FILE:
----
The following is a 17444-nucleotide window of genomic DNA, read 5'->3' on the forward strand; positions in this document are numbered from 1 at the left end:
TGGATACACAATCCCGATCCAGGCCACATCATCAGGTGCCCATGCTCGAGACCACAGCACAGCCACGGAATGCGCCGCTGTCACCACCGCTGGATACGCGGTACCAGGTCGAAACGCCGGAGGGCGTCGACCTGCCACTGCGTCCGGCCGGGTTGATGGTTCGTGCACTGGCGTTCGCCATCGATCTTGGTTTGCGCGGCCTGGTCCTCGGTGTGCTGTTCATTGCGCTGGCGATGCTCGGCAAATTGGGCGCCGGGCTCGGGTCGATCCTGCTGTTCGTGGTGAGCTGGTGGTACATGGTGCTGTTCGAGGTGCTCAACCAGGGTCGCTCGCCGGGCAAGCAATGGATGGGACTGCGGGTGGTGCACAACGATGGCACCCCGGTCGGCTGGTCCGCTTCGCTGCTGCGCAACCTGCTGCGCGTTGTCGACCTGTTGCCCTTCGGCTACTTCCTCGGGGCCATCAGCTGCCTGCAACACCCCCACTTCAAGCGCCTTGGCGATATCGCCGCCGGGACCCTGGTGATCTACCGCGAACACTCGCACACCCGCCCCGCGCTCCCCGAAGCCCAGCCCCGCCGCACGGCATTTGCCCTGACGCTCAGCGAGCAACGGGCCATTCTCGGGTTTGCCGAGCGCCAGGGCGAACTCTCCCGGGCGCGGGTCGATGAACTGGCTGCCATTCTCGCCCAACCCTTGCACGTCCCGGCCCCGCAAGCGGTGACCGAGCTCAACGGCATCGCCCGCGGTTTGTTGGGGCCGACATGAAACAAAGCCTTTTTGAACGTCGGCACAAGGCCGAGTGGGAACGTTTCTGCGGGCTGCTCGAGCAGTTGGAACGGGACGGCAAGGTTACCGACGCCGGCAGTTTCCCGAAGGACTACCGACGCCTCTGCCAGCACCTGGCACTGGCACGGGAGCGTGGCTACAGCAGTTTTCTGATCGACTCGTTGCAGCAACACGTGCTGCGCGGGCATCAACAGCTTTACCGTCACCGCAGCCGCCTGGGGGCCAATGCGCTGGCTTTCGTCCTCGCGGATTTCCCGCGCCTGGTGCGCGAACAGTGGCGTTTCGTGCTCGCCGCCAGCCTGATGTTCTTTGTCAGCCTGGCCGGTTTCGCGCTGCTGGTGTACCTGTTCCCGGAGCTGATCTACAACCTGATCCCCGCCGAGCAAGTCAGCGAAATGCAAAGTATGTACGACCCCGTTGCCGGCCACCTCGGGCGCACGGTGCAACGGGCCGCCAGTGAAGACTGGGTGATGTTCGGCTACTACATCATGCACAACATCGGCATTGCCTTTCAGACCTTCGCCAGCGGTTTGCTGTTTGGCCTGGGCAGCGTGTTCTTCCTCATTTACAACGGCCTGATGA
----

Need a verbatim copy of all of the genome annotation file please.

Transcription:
The following is a 17444-nucleotide window of genomic DNA, read 5'->3' on the forward strand; positions in this document are numbered from 1 at the left end:
TGGATACACAATCCCGATCCAGGCCACATCATCAGGTGCCCATGCTCGAGACCACAGCACAGCCACGGAATGCGCCGCTGTCACCACCGCTGGATACGCGGTACCAGGTCGAAACGCCGGAGGGCGTCGACCTGCCACTGCGTCCGGCCGGGTTGATGGTTCGTGCACTGGCGTTCGCCATCGATCTTGGTTTGCGCGGCCTGGTCCTCGGTGTGCTGTTCATTGCGCTGGCGATGCTCGGCAAATTGGGCGCCGGGCTCGGGTCGATCCTGCTGTTCGTGGTGAGCTGGTGGTACATGGTGCTGTTCGAGGTGCTCAACCAGGGTCGCTCGCCGGGCAAGCAATGGATGGGACTGCGGGTGGTGCACAACGATGGCACCCCGGTCGGCTGGTCCGCTTCGCTGCTGCGCAACCTGCTGCGCGTTGTCGACCTGTTGCCCTTCGGCTACTTCCTCGGGGCCATCAGCTGCCTGCAACACCCCCACTTCAAGCGCCTTGGCGATATCGCCGCCGGGACCCTGGTGATCTACCGCGAACACTCGCACACCCGCCCCGCGCTCCCCGAAGCCCAGCCCCGCCGCACGGCATTTGCCCTGACGCTCAGCGAGCAACGGGCCATTCTCGGGTTTGCCGAGCGCCAGGGCGAACTCTCCCGGGCGCGGGTCGATGAACTGGCTGCCATTCTCGCCCAACCCTTGCACGTCCCGGCCCCGCAAGCGGTGACCGAGCTCAACGGCATCGCCCGCGGTTTGTTGGGGCCGACATGAAACAAAGCCTTTTTGAACGTCGGCACAAGGCCGAGTGGGAACGTTTCTGCGGGCTGCTCGAGCAGTTGGAACGGGACGGCAAGGTTACCGACGCCGGCAGTTTCCCGAAGGACTACCGACGCCTCTGCCAGCACCTGGCACTGGCACGGGAGCGTGGCTACAGCAGTTTTCTGATCGACTCGTTGCAGCAACACGTGCTGCGCGGGCATCAACAGCTTTACCGTCACCGCAGCCGCCTGGGGGCCAATGCGCTGGCTTTCGTCCTCGCGGATTTCCCGCGCCTGGTGCGCGAACAGTGGCGTTTCGTGCTCGCCGCCAGCCTGATGTTCTTTGTCAGCCTGGCCGGTTTCGCGCTGCTGGTGTACCTGTTCCCGGAGCTGATCTACAACCTGATCCCCGCCGAGCAAGTCAGCGAAATGCAAAGTATGTACGACCCCGTTGCCGGCCACCTCGGGCGCACGGTGCAACGGGCCGCCAGTGAAGACTGGGTGATGTTCGGCTACTACATCATGCACAACATCGGCATTGCCTTTCAGACCTTCGCCAGCGGTTTGCTGTTTGGCCTGGGCAGCGTGTTCTTCCTCATTTACAACGGCCTGATGA